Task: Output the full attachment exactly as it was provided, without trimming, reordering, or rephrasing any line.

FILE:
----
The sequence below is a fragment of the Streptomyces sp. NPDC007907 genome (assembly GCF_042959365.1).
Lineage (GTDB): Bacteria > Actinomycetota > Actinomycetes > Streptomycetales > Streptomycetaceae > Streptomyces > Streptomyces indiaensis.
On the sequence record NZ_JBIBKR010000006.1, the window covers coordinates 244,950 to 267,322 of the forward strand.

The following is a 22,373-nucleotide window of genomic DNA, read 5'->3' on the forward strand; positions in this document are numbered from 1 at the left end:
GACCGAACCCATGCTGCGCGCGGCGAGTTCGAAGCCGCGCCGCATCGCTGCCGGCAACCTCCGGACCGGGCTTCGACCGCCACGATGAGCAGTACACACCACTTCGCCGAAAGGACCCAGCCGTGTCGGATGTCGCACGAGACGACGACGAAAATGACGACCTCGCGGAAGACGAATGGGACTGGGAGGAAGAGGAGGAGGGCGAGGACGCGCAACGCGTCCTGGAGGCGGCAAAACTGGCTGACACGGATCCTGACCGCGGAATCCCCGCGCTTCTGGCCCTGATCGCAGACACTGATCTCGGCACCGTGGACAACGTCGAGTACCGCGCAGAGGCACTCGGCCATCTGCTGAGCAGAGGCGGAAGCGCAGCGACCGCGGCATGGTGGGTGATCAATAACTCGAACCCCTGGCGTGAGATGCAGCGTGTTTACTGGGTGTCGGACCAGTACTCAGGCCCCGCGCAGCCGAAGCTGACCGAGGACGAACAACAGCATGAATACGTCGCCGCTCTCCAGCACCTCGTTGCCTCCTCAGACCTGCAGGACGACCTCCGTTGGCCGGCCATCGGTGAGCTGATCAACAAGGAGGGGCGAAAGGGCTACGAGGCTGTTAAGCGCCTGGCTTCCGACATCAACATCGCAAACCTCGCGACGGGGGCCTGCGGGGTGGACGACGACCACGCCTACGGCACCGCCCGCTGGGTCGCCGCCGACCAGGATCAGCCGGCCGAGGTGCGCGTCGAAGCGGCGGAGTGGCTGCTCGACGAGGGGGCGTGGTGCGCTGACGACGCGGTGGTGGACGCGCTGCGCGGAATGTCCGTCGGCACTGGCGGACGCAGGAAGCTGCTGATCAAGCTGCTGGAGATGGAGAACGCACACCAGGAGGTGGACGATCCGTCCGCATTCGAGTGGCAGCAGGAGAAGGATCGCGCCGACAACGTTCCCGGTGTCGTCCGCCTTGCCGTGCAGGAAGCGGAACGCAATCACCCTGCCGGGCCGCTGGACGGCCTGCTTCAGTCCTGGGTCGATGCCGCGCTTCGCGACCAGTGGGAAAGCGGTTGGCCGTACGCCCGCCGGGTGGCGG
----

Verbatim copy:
The sequence below is a fragment of the Streptomyces sp. NPDC007907 genome (assembly GCF_042959365.1).
Lineage (GTDB): Bacteria > Actinomycetota > Actinomycetes > Streptomycetales > Streptomycetaceae > Streptomyces > Streptomyces indiaensis.
On the sequence record NZ_JBIBKR010000006.1, the window covers coordinates 244,950 to 267,322 of the forward strand.

The following is a 22,373-nucleotide window of genomic DNA, read 5'->3' on the forward strand; positions in this document are numbered from 1 at the left end:
GACCGAACCCATGCTGCGCGCGGCGAGTTCGAAGCCGCGCCGCATCGCTGCCGGCAACCTCCGGACCGGGCTTCGACCGCCACGATGAGCAGTACACACCACTTCGCCGAAAGGACCCAGCCGTGTCGGATGTCGCACGAGACGACGACGAAAATGACGACCTCGCGGAAGACGAATGGGACTGGGAGGAAGAGGAGGAGGGCGAGGACGCGCAACGCGTCCTGGAGGCGGCAAAACTGGCTGACACGGATCCTGACCGCGGAATCCCCGCGCTTCTGGCCCTGATCGCAGACACTGATCTCGGCACCGTGGACAACGTCGAGTACCGCGCAGAGGCACTCGGCCATCTGCTGAGCAGAGGCGGAAGCGCAGCGACCGCGGCATGGTGGGTGATCAATAACTCGAACCCCTGGCGTGAGATGCAGCGTGTTTACTGGGTGTCGGACCAGTACTCAGGCCCCGCGCAGCCGAAGCTGACCGAGGACGAACAACAGCATGAATACGTCGCCGCTCTCCAGCACCTCGTTGCCTCCTCAGACCTGCAGGACGACCTCCGTTGGCCGGCCATCGGTGAGCTGATCAACAAGGAGGGGCGAAAGGGCTACGAGGCTGTTAAGCGCCTGGCTTCCGACATCAACATCGCAAACCTCGCGACGGGGGCCTGCGGGGTGGACGACGACCACGCCTACGGCACCGCCCGCTGGGTCGCCGCCGACCAGGATCAGCCGGCCGAGGTGCGCGTCGAAGCGGCGGAGTGGCTGCTCGACGAGGGGGCGTGGTGCGCTGACGACGCGGTGGTGGACGCGCTGCGCGGAATGTCCGTCGGCACTGGCGGACGCAGGAAGCTGCTGATCAAGCTGCTGGAGATGGAGAACGCACACCAGGAGGTGGACGATCCGTCCGCATTCGAGTGGCAGCAGGAGAAGGATCGCGCCGACAACGTTCCCGGTGTCGTCCGCCTTGCCGTGCAGGAAGCGGAACGCAATCACCCTGCCGGGCCGCTGGACGGCCTGCTTCAGTCCTGGGTCGATGCCGCGCTTCGCGACCAGTGGGAAAGCGGTTGGCCGTACGCCCGCCGGGTGGCGG